In real-world practice, high-intensity statin treatment is underused. For instance, high-intensity statin treatment is maintained in only 14% of patients with acute coronary syndrome who underwent PCI in Korea.23 In addition, high-intensity statin treatment is prescribed for only 35% of patients with coronary events (ie, myocardial infarction or coronary revascularization) within 12 months after hospital discharge in the United States.24 Factors that might contribute to the underuse of high-intensity statin treatment include stable angina rather than myocardial infarction, achievement of low lipid levels at discharge, cost barriers, post-discharge transitions including transfers, concerns about high-intensity statin-related adverse effects, combined hepatic/renal comorbidities, pre-event adherence to low/intermediate-intensity statins, and medication reconciliation between patients and physicians.23,24 However, statin dose-related concerns such as new-onset diabetes (50-100 per 10 000 patients), myopathy (5 per 10 000 patients), severe hepatic injury (1 per 100 000 patients), or deterioration of renal function are rare or not supported by evidence.28 Furthermore, the harmful effects of statins can be reversed by stopping treatment, whereas cardiac or vascular events due to statin underuse can be devastating.28 In the present study, we exclusively enrolled patients who were successfully treated with DES 12 months previously and were then safely switched to aspirin monotherapy without adverse clinical events. As these patients are assumed to be at low risk for late adverse events, there could be reluctance to maintain high-intensity statin treatment, leading to the underuse of high-intensity statin treatment in real-world practice. However, we found that high-intensity statin treatment significantly reduced late adverse clinical events by 42% compared with low-intensity statin treatment. Therefore, high-intensity statin treatment is strongly recommended even in clinically stable DES-treated patients on aspirin monotherapy.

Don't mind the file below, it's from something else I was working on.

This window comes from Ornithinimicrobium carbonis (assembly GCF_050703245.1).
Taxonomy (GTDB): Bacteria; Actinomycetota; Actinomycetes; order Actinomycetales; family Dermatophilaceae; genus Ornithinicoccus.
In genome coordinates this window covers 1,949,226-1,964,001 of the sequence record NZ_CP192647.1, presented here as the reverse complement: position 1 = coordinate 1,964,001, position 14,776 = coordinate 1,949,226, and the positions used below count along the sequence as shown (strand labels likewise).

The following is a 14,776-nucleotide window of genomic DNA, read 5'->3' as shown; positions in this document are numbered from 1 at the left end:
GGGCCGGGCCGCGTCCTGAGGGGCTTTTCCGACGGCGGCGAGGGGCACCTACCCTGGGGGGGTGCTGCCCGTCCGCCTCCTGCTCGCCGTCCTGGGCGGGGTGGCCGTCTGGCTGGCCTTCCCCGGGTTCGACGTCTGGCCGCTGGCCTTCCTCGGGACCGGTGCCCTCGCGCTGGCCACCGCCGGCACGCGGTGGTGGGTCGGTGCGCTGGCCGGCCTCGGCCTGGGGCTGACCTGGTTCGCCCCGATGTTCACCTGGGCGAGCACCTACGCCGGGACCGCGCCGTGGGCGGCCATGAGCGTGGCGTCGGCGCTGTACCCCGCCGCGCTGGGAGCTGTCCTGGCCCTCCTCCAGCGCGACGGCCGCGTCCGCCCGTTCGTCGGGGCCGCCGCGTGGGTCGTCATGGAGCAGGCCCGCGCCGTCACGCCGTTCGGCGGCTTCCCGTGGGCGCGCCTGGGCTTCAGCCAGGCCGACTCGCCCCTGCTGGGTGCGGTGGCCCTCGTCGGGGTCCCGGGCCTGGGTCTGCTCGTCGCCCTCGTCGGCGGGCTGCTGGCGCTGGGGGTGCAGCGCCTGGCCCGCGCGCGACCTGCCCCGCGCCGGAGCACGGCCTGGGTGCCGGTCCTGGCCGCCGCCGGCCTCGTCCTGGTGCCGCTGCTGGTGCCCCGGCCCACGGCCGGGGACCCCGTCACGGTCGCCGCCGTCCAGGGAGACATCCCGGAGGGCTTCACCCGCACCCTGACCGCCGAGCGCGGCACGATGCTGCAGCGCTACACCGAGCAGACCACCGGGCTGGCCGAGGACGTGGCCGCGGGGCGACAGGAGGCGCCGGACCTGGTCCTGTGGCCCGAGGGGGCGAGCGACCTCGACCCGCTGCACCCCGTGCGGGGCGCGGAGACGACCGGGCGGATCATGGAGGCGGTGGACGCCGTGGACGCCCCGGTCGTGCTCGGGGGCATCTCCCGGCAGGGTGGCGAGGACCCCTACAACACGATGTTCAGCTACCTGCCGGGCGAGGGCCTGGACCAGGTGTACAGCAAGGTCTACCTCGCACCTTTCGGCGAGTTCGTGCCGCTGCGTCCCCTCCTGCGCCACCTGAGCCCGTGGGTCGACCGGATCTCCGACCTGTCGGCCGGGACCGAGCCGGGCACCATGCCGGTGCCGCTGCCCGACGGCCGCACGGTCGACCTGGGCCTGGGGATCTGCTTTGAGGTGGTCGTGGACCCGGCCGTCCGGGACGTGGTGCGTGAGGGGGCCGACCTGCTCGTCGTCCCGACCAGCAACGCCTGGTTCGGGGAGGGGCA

Because most patients (92%) receiving high-intensity statin treatment had already been taking high- or intermediate-intensity statins at the time of enrollment, their baseline low-density lipoprotein cholesterol levels were low, and further decreases during the 12-month follow-up were minimal. On the other hand, low-density lipoprotein cholesterol levels in patients receiving low-intensity statin treatment increased during the 12-month follow-up, likely due to the relatively weak potency of pravastatin.29 Also, high-intensity statin treatment reduced high-sensitivity C-reactive protein levels more effectively than low-intensity statin treatment. These findings suggest that a reduction of late adverse clinical events is mediated by the lipid-lowering and pleiotropic (eg, anti-inflammatory) effects of high-intensity statin treatment.26